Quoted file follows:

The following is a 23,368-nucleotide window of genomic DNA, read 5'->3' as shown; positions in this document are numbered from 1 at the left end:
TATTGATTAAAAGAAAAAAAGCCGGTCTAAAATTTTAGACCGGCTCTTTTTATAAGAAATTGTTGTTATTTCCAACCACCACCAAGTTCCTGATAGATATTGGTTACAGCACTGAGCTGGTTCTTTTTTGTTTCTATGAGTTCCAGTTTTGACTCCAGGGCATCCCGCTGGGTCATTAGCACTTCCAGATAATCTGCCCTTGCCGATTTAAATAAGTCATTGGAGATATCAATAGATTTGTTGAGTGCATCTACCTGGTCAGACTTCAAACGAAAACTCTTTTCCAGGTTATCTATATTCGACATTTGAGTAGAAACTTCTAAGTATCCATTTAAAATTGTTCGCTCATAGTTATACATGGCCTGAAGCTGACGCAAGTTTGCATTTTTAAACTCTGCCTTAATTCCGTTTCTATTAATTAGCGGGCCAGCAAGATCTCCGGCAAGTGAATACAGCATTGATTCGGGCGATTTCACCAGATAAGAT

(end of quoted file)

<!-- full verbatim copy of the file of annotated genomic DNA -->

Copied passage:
The following is a 23,368-nucleotide window of genomic DNA, read 5'->3' as shown; positions in this document are numbered from 1 at the left end:
TATTGATTAAAAGAAAAAAAGCCGGTCTAAAATTTTAGACCGGCTCTTTTTATAAGAAATTGTTGTTATTTCCAACCACCACCAAGTTCCTGATAGATATTGGTTACAGCACTGAGCTGGTTCTTTTTTGTTTCTATGAGTTCCAGTTTTGACTCCAGGGCATCCCGCTGGGTCATTAGCACTTCCAGATAATCTGCCCTTGCCGATTTAAATAAGTCATTGGAGATATCAATAGATTTGTTGAGTGCATCTACCTGGTCAGACTTCAAACGAAAACTCTTTTCCAGGTTATCTATATTCGACATTTGAGTAGAAACTTCTAAGTATCCATTTAAAATTGTTCGCTCATAGTTATACATGGCCTGAAGCTGACGCAAGTTTGCATTTTTAAACTCTGCCTTAATTCCGTTTCTATTAATTAGCGGGCCAGCAAGATCTCCGGCAAGTGAATACAGCATTGATTCGGGCGATTTCACCAGATAAGAT